There are so many positive things to say about this book.  It features strong female characters who are equally clever and badass.  It is a truly original story and the character development is quite good in my opinion.  The author even hit me with a twist at the end that I did not see coming at all.  I feel good about the ending, and I am so excited for the next book in this series!

 

Reader: Bekah

Rating: 

All_Star_GoldAll_Star_GoldAll_Star_GoldAll_Star_GoldAll_Star_Gold

Historical · Non-fiction

End of Days

Title: End of Days, the Assassination of John F. Kennedy

Author: James Swanson

Page Count: 398

Series: N/A

Publishing Date/Publisher: 2013, William Morrow

Format: Printed, paperback

Review: ‘Does this guy only write about assassinations?’ my coworker asked when I told him about James L. Swanson’s books. And yes, yes he does. And he does it well. End of Days is a compelling read and had me on the edge of my seat despite knowing what happened. I grew up hearing about JFK’s assassination from my parents and later in documentaries but this is the first book I sought out to explain it. That’s probably because I loved Swanson’s book on Lincoln’s assassination (review for Manhunt), so I already knew his writing style and the level of research he puts into his work (which is a lot, by the way).

Much like his book on Lincoln, he wrote this full of historical facts but made it so it read like a novel. You don’t find yourself inundated with a bunch of dates and names; instead, he integrates it all into the narrative so smoothly.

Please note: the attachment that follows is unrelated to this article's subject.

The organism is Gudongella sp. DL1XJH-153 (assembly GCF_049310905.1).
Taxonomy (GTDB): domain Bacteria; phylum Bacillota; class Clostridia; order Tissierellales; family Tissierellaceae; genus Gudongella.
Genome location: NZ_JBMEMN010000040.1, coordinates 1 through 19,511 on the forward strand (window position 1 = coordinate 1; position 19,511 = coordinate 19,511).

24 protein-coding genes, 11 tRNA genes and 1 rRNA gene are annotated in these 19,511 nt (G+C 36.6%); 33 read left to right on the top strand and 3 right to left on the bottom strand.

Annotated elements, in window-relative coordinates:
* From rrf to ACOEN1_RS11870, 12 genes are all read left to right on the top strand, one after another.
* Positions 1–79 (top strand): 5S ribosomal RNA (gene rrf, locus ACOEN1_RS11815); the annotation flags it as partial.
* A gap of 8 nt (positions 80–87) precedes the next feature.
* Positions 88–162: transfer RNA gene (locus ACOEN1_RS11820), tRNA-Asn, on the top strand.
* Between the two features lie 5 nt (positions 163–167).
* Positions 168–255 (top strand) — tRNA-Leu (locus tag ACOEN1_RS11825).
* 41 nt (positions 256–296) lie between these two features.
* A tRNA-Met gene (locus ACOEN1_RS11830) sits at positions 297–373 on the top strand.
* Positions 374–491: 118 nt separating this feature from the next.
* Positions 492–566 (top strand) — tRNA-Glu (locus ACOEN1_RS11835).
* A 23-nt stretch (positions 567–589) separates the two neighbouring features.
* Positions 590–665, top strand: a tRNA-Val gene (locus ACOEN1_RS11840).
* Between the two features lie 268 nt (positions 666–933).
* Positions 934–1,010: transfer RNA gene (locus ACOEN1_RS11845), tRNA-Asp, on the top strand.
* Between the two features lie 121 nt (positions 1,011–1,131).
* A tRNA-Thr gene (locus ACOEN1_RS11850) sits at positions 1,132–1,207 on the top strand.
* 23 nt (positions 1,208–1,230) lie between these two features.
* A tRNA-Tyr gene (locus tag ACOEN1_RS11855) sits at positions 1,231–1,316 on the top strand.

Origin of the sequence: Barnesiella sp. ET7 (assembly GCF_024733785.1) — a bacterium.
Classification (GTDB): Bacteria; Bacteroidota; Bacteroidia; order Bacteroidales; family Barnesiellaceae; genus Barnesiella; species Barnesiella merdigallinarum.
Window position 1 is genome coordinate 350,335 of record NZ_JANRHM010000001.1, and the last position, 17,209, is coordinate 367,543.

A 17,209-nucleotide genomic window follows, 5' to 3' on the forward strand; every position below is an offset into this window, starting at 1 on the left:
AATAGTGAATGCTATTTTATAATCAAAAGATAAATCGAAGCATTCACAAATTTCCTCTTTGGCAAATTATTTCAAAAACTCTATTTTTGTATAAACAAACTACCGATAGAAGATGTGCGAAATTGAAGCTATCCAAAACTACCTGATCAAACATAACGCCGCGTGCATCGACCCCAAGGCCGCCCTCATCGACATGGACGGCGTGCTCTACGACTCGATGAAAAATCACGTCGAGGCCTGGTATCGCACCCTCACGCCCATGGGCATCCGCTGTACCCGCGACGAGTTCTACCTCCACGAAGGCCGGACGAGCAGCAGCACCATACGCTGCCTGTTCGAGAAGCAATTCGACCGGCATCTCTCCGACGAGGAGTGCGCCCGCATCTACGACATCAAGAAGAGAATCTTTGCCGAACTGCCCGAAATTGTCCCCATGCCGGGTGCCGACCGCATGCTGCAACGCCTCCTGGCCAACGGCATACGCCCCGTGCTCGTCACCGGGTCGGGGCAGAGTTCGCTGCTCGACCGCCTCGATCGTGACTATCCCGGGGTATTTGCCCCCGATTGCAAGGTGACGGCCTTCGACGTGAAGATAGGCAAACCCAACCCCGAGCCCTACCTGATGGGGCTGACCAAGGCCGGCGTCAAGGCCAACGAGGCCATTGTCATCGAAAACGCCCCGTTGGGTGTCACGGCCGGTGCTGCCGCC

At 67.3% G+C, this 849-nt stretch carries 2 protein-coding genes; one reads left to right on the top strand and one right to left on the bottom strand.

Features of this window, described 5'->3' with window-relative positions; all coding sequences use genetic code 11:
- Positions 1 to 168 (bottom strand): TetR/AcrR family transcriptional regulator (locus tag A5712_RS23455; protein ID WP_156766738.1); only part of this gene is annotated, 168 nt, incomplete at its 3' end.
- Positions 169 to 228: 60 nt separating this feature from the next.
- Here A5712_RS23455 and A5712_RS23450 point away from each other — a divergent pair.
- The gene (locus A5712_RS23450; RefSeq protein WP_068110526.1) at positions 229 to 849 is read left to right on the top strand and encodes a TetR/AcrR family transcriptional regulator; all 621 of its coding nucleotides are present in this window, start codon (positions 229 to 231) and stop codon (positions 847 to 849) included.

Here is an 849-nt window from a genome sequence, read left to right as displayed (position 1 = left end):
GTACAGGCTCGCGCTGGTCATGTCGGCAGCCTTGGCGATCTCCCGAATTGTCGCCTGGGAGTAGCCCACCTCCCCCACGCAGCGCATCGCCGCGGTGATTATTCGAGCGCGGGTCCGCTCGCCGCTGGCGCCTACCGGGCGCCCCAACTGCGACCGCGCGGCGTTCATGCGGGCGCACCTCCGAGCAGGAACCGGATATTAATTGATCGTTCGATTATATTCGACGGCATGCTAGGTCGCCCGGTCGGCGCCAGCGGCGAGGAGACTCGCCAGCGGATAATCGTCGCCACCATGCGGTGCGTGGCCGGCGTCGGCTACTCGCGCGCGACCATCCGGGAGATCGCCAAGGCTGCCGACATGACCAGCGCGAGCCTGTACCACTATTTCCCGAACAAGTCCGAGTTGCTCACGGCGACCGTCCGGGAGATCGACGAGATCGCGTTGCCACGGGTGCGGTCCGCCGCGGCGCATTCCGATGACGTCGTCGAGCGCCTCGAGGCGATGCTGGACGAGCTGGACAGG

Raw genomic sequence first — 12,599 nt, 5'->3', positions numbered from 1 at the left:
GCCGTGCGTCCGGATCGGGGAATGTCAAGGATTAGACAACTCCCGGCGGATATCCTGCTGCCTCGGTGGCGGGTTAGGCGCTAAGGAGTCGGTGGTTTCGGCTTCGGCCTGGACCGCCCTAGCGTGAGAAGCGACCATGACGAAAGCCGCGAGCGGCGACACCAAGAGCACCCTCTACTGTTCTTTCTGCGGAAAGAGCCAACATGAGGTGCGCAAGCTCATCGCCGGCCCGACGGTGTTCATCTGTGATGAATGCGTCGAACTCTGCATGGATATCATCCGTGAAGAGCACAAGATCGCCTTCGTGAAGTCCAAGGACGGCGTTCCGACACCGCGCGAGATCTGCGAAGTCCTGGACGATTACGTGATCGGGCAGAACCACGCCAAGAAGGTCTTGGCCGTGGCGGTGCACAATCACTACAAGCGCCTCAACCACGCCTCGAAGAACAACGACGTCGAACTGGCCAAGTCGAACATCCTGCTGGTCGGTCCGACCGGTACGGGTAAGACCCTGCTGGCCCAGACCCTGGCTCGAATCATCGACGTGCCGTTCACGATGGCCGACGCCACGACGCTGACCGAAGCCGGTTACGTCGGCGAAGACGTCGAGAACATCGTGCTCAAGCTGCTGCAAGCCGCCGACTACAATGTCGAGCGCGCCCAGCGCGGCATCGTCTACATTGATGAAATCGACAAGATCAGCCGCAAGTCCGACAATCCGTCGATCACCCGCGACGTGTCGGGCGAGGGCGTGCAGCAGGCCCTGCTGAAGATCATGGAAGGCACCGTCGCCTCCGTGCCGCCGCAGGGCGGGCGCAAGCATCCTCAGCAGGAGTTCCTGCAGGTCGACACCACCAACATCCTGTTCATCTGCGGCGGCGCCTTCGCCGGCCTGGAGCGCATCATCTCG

I highly recommend this book, and one of the biggest pluses for me is that it doesn’t go into any of the conspiracy theories. He mentions some of them at the end, but only to acknowledge that they exist. I thought that was a good call on his part.

Reader: Kymberly

Rating: 

All_Star_GoldAll_Star_GoldAll_Star_GoldAll_Star_Gold

Historical · Non-fiction

Thomas Jefferson and the Tripoli Pirates

Title: Thomas Jefferson and the Tripoli Pirates

Author: Brian Kilmeade

Page Count: 304

Series: N/A

Publishing Date/Publisher: November 2015/Sentinel

Format: eBook

Review: This was a very interesting book. I hadn’t heard about any naval battles the US took part in during its infancy, so I was surprised when I came across this book. Kilmeade goes into Jefferson’s struggles in keeping American ships from being taken over by pirates once the US lost the protection of the British Navy. No longer flying the British flag, the American ships were free game to the Tripoli pirates; no deal had been struck to pay the pirates off to assure ships could pass in safety.

No spoilers for the rest of it, you’ll have to read that for yourself.

I would have liked there to have been more discussion on Jefferson’s more problematic aspects in the beginning, but I understand that it probably wouldn’t have fit with the narrative flow very well. That, and given the author’s political stance, I don’t think he would have anyway.

I would still recommend it, that’s for sure. It was well written and engaging and I enjoyed reading it.

Reader: Kymberly

Rating: 

All_Star_GoldAll_Star_GoldAll_Star_GoldAll_Star_Gold

Historical · Non-fiction

Washington’s Spies

Title: Washington’s Spies

Author: Alexander Rose

Page Count: 402

Series: N/A

Publishing Date/Publisher: December 2007/Bantam

Format: eBook